Military member faces resilience reality
By Lt. Col. Luke Lokowich, 5th Reconnaissance Squadron
/ Published March 17, 2015
OSAN AIR BASE, Republic of Korea -- She wasn't supposed to die. It was the duty of the military member to face danger and possibly water the tree of freedom, right? It was supposed to be child birth, complete with laughter, joy and celebration at welcoming a new family member. What it became was a nightmare education that began by absorbing a flood of unfamiliar terms such as aneurism, eclampsia and HELLP syndrome. I had to verbally consent to a laundry list of organs that I would allow for donation. My needs and wants used to center around the cleanliness of my truck and when happy hour ended. Suddenly and without warning it became the fine art of a diaper change, techniques for preparing an army of bottles every day, and installation of a car seat. My life became instantly, completely, and regardless of the tragedy, centered on the care and feeding that was required of a newborn baby girl because the miracle of life for me that day was a trade and not an addition.
Avery really didn't care what my problems were, what she needed was a Daddy with his head screwed on straight. I'll admit that Avery was as easy of a baby anyone could ask for; God knew that I needed it. God knew that I needed time to grieve and learn how to move forward after losing my wife. I tried all the coping mechanisms: denial, blame, work, exercise, religion, support groups, relationships, alcohol, you name it. I blamed myself for not seeing the telltale signs of a body poisoning itself; I spent my days wondering if it was a dream, putting on an "I got this" face around my friends. Inside I was crushed. My Juliet had just died and I didn't even get a chance to say goodbye. On weekends the spouses in my squadron would watch Avery overnight so I could feign happiness while drinking with my friends. I took a weeklong singles cruise to tactically insert myself back into my new demographic. I became as fast a 5K runner as I've ever been, and I reached out to support groups both on and off base, inside and out of my faith. None of it was me, and none of it was working.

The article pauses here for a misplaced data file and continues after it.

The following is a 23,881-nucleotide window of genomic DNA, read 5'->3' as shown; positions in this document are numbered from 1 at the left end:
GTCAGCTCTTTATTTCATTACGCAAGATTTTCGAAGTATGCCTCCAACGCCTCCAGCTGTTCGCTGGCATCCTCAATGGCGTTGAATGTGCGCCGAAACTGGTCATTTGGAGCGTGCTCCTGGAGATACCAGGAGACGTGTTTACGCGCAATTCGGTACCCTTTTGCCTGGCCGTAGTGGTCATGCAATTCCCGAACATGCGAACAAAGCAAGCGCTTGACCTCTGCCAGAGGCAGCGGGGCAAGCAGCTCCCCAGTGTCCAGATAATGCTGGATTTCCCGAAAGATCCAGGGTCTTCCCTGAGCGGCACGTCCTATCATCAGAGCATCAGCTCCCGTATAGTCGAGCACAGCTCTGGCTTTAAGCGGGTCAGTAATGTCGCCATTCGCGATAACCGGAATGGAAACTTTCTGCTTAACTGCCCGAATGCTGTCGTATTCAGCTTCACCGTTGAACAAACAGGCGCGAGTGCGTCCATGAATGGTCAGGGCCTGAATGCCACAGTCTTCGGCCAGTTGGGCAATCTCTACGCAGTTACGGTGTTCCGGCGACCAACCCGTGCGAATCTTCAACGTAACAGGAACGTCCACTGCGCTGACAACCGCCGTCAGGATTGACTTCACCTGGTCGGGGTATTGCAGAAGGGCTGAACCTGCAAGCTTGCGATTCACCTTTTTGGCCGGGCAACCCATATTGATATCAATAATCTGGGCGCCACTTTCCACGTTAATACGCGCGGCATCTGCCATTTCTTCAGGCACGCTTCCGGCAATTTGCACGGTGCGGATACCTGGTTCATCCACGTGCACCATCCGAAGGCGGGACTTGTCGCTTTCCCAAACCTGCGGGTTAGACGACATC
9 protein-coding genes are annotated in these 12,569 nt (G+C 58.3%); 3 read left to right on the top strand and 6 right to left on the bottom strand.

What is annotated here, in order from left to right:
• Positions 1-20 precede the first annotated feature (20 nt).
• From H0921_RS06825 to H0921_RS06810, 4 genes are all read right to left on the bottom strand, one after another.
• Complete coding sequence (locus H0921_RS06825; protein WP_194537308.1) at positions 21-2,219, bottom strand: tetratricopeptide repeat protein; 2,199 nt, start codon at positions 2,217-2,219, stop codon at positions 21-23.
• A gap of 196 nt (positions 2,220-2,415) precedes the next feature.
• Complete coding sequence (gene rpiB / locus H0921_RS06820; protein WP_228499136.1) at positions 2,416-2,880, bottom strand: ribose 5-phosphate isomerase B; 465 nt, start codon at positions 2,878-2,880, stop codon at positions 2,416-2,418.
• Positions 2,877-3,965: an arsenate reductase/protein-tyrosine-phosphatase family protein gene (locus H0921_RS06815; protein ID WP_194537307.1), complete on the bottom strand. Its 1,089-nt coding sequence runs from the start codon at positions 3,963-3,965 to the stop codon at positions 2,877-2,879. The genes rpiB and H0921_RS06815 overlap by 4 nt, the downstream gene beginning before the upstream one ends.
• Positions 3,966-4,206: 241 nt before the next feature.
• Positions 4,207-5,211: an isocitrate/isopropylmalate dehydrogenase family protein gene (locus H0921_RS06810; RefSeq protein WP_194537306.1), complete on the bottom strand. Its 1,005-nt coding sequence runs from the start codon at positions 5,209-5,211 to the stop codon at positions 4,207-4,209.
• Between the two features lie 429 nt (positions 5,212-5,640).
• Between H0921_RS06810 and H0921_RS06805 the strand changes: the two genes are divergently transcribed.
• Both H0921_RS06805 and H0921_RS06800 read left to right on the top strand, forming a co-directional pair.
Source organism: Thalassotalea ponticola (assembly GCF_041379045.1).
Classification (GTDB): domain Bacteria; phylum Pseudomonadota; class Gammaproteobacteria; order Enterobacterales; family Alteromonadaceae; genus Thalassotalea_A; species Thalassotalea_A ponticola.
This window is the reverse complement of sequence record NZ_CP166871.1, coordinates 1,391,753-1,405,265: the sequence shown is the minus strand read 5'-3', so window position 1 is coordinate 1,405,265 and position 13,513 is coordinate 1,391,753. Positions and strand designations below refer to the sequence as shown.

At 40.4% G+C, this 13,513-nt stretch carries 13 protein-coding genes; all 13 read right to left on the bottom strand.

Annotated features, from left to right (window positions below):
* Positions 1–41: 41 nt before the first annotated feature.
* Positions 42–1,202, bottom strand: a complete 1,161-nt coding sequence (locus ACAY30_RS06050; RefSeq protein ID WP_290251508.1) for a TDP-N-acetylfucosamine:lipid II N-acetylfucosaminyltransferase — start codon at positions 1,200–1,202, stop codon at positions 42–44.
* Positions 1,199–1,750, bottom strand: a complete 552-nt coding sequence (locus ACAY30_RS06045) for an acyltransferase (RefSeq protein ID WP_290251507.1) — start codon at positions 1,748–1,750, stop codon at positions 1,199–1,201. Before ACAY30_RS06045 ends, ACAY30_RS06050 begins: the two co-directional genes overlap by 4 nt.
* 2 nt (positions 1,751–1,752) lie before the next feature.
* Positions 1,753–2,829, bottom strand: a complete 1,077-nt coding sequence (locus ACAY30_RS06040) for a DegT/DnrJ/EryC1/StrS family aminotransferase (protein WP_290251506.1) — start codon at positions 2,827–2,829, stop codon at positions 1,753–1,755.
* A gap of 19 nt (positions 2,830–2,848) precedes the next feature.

Flying had always been my release, my disconnect from the hysteria of an imperfect world. My squadron left me off of the flying schedule to deal with the flood of change and paperwork involved with the new path my life was taking. Unbeknownst to them it was taking away the only happiness I knew, so returning to the air following my hiatus was a freedom that words cannot explain. Pilots have always compartmentalized tasks, and I was no different. My daily preflight routine simply had a new checklist item, and that was "drop Avery off at daycare." I will be forever grateful to the B-52 community for giving me aviation and fellowship in one old, ugly, smelly, eight-engine warfighter. It was on my first flight following JoAnne's death that I received a real, alcohol-free reprieve from parenting and began to heal.
I chose to celebrate. JoAnne was a wonderful woman, full of life and laughter. How fortunate I was to have been a part of her journey, albeit for a very short slice of time. I choose to celebrate her life for the time it was, and not grieve for the time that it will never be. Make no mistake; I shed many tears while poring over photographs of the woman I knew, reliving memories of a friend that I'd never see again. I let go of my anger, I stopped blaming myself, and accepted that my life was not a nightmare, but instead a process of transformation brought about as a result of a tragic experience.
Normal doesn't exist for any of us who have lost someone close. We establish a new normal that has ups and downs just like the old normal did. Moving forward is a choice that I've made and it's been the best thing I've ever done. It allowed me to fall in love again, it allowed me to continue to grow my family, it allowed me to succeed professionally, and it allowed me to be happy again. Have I "gotten over it?" No. Nor do I ever expect to.
Getting over loss is like getting over losing your right arm. While happiness will fill your days again, you'll still never be the same. Find a healthy activity that fills your need to get away for a little while, and accept the fact that when "it" hits the fan it's never evenly distributed. You can almost guarantee that tomorrow will be better. At the end of the day it's a pretty good ride, and worth sticking around for...